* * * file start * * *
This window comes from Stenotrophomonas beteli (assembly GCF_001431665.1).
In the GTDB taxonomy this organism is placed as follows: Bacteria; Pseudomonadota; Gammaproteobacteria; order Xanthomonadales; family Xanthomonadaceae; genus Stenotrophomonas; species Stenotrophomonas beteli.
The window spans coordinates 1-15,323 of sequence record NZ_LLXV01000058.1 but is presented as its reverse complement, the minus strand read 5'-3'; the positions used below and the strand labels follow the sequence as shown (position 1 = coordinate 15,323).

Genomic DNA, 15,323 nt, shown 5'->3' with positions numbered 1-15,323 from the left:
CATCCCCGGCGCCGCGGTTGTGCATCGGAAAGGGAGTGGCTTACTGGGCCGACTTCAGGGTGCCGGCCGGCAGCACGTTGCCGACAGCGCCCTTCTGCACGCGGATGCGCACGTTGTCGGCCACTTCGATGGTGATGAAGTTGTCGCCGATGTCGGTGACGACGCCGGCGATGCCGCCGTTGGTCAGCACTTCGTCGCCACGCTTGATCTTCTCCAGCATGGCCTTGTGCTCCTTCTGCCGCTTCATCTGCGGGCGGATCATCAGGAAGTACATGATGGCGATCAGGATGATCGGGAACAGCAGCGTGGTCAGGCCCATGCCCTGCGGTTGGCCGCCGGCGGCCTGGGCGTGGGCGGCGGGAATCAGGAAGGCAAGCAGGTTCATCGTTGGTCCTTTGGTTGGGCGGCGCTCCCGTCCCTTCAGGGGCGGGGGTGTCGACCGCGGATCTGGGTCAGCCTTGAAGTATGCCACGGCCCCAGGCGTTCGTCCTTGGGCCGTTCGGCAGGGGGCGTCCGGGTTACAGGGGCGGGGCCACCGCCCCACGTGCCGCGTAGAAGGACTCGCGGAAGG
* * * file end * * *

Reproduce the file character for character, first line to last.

This window comes from Stenotrophomonas beteli (assembly GCF_001431665.1).
In the GTDB taxonomy this organism is placed as follows: Bacteria; Pseudomonadota; Gammaproteobacteria; order Xanthomonadales; family Xanthomonadaceae; genus Stenotrophomonas; species Stenotrophomonas beteli.
The window spans coordinates 1-15,323 of sequence record NZ_LLXV01000058.1 but is presented as its reverse complement, the minus strand read 5'-3'; the positions used below and the strand labels follow the sequence as shown (position 1 = coordinate 15,323).

Genomic DNA, 15,323 nt, shown 5'->3' with positions numbered 1-15,323 from the left:
CATCCCCGGCGCCGCGGTTGTGCATCGGAAAGGGAGTGGCTTACTGGGCCGACTTCAGGGTGCCGGCCGGCAGCACGTTGCCGACAGCGCCCTTCTGCACGCGGATGCGCACGTTGTCGGCCACTTCGATGGTGATGAAGTTGTCGCCGATGTCGGTGACGACGCCGGCGATGCCGCCGTTGGTCAGCACTTCGTCGCCACGCTTGATCTTCTCCAGCATGGCCTTGTGCTCCTTCTGCCGCTTCATCTGCGGGCGGATCATCAGGAAGTACATGATGGCGATCAGGATGATCGGGAACAGCAGCGTGGTCAGGCCCATGCCCTGCGGTTGGCCGCCGGCGGCCTGGGCGTGGGCGGCGGGAATCAGGAAGGCAAGCAGGTTCATCGTTGGTCCTTTGGTTGGGCGGCGCTCCCGTCCCTTCAGGGGCGGGGGTGTCGACCGCGGATCTGGGTCAGCCTTGAAGTATGCCACGGCCCCAGGCGTTCGTCCTTGGGCCGTTCGGCAGGGGGCGTCCGGGTTACAGGGGCGGGGCCACCGCCCCACGTGCCGCGTAGAAGGACTCGCGGAAGG